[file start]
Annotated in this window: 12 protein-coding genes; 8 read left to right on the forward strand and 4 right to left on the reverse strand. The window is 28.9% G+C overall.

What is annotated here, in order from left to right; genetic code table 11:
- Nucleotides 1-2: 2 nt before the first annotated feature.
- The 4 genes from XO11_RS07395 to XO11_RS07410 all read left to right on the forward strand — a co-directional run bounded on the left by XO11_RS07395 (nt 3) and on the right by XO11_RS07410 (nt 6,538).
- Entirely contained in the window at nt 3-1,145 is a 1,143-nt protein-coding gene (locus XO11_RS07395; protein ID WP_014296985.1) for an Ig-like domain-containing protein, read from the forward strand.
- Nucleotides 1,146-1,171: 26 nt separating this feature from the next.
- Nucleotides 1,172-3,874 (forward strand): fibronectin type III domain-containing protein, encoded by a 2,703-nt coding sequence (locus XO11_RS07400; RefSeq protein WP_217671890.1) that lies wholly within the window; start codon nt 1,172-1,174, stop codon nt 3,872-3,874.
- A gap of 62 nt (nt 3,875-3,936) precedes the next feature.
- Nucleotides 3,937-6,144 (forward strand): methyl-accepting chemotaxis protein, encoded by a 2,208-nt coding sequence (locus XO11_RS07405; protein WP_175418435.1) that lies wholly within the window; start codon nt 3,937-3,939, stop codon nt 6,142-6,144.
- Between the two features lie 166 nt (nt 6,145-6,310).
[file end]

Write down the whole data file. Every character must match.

Annotated in this window: 12 protein-coding genes; 8 read left to right on the forward strand and 4 right to left on the reverse strand. The window is 28.9% G+C overall.

What is annotated here, in order from left to right; genetic code table 11:
- Nucleotides 1-2: 2 nt before the first annotated feature.
- The 4 genes from XO11_RS07395 to XO11_RS07410 all read left to right on the forward strand — a co-directional run bounded on the left by XO11_RS07395 (nt 3) and on the right by XO11_RS07410 (nt 6,538).
- Entirely contained in the window at nt 3-1,145 is a 1,143-nt protein-coding gene (locus XO11_RS07395; protein ID WP_014296985.1) for an Ig-like domain-containing protein, read from the forward strand.
- Nucleotides 1,146-1,171: 26 nt separating this feature from the next.
- Nucleotides 1,172-3,874 (forward strand): fibronectin type III domain-containing protein, encoded by a 2,703-nt coding sequence (locus XO11_RS07400; RefSeq protein WP_217671890.1) that lies wholly within the window; start codon nt 1,172-1,174, stop codon nt 3,872-3,874.
- A gap of 62 nt (nt 3,875-3,936) precedes the next feature.
- Nucleotides 3,937-6,144 (forward strand): methyl-accepting chemotaxis protein, encoded by a 2,208-nt coding sequence (locus XO11_RS07405; protein WP_175418435.1) that lies wholly within the window; start codon nt 3,937-3,939, stop codon nt 6,142-6,144.
- Between the two features lie 166 nt (nt 6,145-6,310).